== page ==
On Twitter, I've seen several replies to Keith Gessen's response to William Taubman's new biography of Mikhail Gorbachev. I'm writing this having not yet read the book, although I think now I'll have to add it to the to-do list. The passage I want to respond to—and about which I think Gessen does a good job … Continue reading Reform Impossible?
In conversations this week with fellow historians, I have returned often to the question of why public knowledge of the Soviet Union is so limited, and interpretations so traditional and conservative. For evidence of the fact, we need look no further than the Applebaum commentary I wrote about last week. I know that fantastic historians … Continue reading A Question: Narrating the Soviet Union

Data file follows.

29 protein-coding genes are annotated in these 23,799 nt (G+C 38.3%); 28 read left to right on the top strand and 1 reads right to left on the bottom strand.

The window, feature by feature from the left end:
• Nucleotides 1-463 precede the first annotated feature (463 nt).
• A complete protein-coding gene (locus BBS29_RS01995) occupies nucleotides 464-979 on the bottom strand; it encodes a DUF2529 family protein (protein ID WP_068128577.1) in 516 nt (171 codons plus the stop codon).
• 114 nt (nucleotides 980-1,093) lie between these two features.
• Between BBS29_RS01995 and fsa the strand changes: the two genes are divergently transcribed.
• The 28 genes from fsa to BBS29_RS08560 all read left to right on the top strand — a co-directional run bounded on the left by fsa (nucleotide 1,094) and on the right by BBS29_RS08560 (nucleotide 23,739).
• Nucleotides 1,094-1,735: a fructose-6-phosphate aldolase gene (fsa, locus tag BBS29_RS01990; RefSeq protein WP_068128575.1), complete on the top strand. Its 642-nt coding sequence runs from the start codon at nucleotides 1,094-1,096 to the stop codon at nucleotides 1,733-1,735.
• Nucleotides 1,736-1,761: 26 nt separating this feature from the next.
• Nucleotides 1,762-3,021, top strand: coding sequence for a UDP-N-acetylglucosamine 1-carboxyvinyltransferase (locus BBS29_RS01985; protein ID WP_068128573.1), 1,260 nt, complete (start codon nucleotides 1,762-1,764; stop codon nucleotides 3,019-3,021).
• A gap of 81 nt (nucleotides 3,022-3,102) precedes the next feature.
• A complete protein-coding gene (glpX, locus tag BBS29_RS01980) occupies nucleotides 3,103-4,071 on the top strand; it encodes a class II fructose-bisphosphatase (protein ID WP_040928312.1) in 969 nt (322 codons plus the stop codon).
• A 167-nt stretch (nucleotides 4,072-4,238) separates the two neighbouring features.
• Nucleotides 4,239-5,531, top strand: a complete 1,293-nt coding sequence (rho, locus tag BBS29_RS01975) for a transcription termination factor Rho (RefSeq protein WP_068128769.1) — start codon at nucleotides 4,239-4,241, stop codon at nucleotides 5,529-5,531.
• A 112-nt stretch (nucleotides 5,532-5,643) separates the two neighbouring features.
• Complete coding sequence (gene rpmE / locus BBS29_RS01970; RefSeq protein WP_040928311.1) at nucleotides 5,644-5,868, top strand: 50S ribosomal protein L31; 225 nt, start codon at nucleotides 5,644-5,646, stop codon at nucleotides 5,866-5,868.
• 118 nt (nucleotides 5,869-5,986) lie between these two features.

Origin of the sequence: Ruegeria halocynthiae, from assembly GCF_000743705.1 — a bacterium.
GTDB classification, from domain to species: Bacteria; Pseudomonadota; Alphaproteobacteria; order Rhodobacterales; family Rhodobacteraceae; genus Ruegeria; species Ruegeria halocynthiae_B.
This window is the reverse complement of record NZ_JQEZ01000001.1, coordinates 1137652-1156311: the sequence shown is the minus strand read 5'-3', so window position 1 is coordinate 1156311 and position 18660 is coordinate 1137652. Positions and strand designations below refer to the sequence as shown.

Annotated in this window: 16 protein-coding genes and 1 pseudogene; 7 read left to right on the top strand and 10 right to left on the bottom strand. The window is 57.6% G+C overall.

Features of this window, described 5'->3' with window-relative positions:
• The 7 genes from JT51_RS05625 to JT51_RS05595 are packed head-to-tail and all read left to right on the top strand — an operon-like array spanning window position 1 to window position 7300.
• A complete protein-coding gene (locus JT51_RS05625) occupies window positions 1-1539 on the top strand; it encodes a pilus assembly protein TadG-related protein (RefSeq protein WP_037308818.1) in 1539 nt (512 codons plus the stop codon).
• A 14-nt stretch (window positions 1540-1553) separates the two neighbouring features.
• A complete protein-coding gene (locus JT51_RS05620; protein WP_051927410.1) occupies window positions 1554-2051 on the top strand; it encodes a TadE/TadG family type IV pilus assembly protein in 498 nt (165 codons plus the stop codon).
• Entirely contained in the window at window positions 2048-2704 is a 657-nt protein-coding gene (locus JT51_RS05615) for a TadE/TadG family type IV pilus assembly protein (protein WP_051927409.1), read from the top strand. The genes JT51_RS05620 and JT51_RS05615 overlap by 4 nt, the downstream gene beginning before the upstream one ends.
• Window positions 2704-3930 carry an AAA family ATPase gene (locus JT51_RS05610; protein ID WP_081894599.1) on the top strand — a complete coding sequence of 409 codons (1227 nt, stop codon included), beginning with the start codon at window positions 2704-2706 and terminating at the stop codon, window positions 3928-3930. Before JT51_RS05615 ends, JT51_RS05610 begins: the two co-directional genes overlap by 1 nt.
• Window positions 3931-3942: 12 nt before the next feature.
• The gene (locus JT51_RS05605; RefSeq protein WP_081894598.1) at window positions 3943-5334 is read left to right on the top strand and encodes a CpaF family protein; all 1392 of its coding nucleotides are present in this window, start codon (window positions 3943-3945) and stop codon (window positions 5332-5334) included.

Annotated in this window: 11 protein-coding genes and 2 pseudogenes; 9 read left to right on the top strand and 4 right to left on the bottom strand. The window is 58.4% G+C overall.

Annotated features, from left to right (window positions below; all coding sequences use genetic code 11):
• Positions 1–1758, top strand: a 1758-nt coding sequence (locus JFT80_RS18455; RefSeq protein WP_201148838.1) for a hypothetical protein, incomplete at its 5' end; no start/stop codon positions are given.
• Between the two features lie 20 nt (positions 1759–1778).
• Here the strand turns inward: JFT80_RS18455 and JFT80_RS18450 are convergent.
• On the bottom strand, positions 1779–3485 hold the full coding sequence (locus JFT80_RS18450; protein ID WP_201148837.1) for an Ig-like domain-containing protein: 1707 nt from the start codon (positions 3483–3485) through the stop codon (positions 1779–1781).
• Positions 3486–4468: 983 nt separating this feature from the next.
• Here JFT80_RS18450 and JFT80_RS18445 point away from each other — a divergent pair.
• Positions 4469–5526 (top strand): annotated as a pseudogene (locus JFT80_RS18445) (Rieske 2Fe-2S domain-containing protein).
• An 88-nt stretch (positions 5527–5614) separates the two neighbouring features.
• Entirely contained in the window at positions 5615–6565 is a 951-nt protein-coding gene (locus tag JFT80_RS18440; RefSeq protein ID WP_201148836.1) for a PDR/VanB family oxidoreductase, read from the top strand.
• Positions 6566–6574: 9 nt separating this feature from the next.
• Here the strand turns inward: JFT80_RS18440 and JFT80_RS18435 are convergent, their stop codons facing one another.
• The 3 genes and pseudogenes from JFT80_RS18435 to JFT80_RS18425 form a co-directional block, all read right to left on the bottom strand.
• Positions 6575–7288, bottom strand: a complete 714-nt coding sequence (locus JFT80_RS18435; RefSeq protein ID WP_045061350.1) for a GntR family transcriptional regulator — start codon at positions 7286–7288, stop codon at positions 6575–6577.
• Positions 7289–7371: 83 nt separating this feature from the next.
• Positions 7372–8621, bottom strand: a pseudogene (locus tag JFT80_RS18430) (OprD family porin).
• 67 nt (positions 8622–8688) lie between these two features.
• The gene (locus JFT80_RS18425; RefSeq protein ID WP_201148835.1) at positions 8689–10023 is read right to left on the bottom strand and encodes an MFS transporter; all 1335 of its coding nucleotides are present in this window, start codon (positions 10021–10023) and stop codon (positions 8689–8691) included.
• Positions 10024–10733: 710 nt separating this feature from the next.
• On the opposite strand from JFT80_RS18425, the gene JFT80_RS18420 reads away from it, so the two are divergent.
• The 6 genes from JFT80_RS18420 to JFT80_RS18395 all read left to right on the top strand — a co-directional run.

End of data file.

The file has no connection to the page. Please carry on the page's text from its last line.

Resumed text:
Given that this is the centenary of Russia's October Revolution, I am not at all surprised that the internet, including mainstream outlets like the Washington Post, is full of reflections on those events. Many of them are thoughtful and offer considered evaluations of the revolution and its legacies. This one is not one of them. … Continue reading The Russian Revolution Was Not the Material for Your Modern Day Morality Play
I'm writing to begin what I hope will develop into a long-term, ongoing conversation.